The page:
YOU WOULDN’T BEGIN MIXING CONCRETE BEFORE YOU KNEW WHAT YOU WERE BUILDING. SIMILARLY, you shouldn’t begin planning for capacity before you determine your site’s requirements. Capacity planning involves a lot of assumptions related to why you need the capacity. Some of those assumptions are obvious, others are not.
For example, if you don’t know that you should be serving your pages in less than three seconds, you’re going to have a tough time determining how many servers you’ll need to satisfy that requirement. More important, it will be even tougher to determine how many servers you’ll need to add as your traffic grows.
Common sense, right? Yes, but it’s amazing how many organizations don’t take the time to assemble a rudimentary list of operational requirements. Waiting until users complain about slow responses or time-outs isn’t a good strategy.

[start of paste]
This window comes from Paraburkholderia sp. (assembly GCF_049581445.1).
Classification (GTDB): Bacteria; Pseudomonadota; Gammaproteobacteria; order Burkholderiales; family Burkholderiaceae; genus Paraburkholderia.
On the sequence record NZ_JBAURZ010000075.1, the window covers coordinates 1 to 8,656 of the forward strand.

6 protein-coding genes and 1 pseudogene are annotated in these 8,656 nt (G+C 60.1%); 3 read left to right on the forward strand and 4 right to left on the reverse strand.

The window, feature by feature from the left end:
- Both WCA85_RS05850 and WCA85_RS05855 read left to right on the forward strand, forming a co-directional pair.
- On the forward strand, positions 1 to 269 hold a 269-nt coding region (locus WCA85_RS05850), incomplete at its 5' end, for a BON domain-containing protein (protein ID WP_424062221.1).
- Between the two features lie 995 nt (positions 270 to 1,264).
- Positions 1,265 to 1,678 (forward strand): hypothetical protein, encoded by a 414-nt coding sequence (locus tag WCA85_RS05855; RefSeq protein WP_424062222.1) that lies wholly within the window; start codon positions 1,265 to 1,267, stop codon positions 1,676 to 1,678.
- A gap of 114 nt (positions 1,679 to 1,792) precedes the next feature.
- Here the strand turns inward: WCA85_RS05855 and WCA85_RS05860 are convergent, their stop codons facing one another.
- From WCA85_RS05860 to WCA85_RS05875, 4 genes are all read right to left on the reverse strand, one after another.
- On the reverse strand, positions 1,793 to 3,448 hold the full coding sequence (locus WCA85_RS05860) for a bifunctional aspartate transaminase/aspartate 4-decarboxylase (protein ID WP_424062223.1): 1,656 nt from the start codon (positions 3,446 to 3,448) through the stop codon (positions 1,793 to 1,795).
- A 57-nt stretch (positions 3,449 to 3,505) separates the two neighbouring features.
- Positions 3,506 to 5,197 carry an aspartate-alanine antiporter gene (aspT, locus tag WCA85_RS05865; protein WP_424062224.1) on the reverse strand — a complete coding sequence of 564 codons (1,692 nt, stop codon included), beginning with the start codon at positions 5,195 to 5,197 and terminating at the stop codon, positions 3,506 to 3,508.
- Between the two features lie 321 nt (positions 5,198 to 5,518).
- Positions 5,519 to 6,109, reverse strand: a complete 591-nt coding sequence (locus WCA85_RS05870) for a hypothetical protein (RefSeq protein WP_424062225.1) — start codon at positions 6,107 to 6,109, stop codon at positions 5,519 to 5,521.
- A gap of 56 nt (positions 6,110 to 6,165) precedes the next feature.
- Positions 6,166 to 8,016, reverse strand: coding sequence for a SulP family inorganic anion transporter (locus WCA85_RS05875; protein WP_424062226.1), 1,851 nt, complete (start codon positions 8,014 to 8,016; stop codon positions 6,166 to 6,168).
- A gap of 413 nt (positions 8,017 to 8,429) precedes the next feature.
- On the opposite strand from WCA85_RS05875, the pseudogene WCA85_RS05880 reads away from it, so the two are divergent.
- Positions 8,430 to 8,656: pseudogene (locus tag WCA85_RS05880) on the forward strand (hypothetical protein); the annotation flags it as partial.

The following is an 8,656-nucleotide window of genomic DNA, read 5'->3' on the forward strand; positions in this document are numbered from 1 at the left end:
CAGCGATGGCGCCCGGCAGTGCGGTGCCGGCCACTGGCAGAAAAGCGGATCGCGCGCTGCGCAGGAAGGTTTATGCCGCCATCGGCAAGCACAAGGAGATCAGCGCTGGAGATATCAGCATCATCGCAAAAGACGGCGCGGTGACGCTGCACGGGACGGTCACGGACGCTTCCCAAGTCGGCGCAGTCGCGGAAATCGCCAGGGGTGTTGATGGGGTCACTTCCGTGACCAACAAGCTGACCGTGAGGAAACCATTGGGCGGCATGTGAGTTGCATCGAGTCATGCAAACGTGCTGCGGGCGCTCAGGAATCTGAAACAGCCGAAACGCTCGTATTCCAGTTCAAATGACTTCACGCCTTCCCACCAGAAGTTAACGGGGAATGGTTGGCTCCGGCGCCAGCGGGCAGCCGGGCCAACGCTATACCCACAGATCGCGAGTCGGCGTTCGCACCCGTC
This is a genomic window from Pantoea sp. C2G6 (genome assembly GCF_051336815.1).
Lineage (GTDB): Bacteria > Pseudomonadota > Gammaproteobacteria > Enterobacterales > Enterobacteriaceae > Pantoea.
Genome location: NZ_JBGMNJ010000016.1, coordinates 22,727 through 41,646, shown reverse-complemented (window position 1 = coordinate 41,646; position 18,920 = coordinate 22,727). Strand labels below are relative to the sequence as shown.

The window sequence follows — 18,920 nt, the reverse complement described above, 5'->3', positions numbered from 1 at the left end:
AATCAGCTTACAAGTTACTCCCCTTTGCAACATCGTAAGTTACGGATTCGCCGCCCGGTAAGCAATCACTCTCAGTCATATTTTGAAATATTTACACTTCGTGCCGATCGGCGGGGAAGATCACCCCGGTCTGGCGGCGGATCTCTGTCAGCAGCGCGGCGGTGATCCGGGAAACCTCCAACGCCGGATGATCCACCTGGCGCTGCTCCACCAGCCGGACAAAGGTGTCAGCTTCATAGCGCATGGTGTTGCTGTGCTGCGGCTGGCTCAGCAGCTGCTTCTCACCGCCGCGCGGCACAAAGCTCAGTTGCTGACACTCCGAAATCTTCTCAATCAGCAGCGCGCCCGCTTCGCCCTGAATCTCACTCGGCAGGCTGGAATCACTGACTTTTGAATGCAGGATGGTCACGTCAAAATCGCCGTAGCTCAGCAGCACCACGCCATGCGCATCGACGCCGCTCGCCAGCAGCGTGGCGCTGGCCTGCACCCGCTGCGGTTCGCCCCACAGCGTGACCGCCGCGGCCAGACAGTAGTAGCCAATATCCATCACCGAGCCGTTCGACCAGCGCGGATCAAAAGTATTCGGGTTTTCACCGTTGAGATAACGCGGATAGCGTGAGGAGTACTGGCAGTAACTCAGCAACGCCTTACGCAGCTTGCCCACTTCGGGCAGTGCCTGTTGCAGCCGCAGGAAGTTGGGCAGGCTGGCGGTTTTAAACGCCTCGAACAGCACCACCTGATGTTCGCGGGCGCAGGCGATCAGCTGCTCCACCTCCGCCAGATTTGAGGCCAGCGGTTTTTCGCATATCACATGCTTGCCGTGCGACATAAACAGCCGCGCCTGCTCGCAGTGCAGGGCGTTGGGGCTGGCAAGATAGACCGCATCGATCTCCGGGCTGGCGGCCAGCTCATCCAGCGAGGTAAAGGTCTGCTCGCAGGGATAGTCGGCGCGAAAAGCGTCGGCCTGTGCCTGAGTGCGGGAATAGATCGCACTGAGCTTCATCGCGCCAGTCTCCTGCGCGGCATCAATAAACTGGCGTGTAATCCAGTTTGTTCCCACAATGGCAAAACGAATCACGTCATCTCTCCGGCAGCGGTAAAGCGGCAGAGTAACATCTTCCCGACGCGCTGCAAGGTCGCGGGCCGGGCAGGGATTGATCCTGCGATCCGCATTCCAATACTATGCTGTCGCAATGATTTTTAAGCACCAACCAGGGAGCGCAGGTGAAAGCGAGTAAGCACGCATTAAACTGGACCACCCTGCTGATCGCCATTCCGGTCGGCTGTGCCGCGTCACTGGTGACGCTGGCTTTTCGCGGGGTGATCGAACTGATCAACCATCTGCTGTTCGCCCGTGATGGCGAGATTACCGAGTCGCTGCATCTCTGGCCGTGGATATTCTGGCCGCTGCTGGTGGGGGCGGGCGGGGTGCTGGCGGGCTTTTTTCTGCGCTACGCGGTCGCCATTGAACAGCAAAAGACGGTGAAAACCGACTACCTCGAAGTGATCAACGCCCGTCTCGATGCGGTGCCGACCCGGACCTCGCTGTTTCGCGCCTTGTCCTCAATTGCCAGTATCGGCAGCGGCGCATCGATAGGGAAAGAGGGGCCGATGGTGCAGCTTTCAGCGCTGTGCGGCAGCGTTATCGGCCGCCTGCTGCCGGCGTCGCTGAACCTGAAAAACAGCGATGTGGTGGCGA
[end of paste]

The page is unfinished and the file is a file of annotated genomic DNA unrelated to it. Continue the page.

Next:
Establishing the acceptable speed or reliability of each part of your site can be a considerable undertaking, but it will pay off when you’re planning for growth and need to know what standard you should maintain. This chapter shows you how to understand the different types of requirements your management and customers will force you to deal with, and how architectural design helps you with this planning.
Now that we’re talking about requirements—which might be set by others, external to your group—we can look at the different types you’ll need to deal with. ...